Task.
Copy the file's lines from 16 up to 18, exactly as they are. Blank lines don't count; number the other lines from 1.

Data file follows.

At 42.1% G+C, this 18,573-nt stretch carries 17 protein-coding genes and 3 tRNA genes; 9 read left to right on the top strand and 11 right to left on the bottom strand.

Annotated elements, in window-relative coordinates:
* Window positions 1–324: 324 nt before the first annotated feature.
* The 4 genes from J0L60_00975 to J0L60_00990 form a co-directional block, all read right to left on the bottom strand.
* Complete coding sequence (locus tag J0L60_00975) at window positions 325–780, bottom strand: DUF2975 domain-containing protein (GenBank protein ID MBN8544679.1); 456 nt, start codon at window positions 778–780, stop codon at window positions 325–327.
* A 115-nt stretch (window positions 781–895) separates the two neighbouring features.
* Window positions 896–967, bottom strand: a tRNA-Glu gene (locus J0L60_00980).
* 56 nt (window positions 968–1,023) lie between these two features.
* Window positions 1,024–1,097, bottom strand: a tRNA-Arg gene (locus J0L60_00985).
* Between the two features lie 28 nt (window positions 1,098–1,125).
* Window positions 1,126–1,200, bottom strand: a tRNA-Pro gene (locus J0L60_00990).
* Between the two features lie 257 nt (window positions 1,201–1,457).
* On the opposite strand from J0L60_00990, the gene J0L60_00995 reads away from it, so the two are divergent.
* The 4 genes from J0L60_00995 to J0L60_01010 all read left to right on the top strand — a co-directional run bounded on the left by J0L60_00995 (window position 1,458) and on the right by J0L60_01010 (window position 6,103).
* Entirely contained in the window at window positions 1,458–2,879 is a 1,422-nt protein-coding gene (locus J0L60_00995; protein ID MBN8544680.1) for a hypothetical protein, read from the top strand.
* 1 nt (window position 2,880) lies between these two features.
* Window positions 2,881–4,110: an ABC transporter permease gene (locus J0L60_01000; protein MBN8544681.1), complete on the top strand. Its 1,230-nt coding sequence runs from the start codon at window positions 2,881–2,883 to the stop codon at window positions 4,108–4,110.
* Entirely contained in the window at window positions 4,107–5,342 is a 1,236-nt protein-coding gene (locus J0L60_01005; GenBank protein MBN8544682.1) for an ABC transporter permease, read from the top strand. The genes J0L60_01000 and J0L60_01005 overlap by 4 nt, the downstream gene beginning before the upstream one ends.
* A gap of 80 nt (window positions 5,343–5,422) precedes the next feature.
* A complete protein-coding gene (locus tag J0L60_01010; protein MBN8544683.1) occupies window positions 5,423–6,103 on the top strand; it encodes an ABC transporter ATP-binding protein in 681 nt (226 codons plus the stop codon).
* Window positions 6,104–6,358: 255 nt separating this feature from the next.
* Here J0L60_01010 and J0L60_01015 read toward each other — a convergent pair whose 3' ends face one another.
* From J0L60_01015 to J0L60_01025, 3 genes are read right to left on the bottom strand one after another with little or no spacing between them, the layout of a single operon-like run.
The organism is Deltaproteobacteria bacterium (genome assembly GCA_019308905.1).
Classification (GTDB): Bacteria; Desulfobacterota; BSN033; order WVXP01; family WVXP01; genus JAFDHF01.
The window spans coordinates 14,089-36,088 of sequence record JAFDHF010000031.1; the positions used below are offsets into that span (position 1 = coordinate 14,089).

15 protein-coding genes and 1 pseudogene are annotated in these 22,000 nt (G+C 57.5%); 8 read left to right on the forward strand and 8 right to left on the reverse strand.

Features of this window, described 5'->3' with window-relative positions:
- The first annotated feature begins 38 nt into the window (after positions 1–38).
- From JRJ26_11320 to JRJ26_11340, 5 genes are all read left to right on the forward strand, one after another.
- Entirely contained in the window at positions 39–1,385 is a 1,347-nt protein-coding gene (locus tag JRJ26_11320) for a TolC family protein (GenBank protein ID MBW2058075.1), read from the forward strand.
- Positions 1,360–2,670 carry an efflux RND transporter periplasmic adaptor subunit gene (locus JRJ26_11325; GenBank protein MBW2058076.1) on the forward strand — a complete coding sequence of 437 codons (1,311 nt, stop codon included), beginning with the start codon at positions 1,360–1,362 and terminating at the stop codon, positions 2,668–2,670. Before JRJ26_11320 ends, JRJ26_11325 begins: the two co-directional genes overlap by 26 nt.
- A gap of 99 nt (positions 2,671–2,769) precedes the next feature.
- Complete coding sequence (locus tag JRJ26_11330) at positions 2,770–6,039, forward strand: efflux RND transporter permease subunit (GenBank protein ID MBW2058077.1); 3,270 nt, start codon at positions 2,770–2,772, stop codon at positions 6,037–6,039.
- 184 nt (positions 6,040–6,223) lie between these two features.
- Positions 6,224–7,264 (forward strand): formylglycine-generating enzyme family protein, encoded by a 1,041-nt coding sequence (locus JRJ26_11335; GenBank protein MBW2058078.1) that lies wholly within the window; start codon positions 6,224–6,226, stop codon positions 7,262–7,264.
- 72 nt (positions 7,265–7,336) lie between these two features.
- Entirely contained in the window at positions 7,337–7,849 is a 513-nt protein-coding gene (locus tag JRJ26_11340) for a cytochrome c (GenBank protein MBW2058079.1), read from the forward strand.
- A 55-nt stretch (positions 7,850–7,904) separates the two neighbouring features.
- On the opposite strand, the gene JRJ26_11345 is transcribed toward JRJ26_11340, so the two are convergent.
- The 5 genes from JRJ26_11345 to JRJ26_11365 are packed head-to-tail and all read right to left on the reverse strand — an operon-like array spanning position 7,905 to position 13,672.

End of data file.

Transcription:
* 1 nt (window position 2,880) lies between these two features.
* Window positions 2,881–4,110: an ABC transporter permease gene (locus J0L60_01000; protein MBN8544681.1), complete on the top strand. Its 1,230-nt coding sequence runs from the start codon at window positions 2,881–2,883 to the stop codon at window positions 4,108–4,110.
* Entirely contained in the window at window positions 4,107–5,342 is a 1,236-nt protein-coding gene (locus J0L60_01005; GenBank protein MBN8544682.1) for an ABC transporter permease, read from the top strand. The genes J0L60_01000 and J0L60_01005 overlap by 4 nt, the downstream gene beginning before the upstream one ends.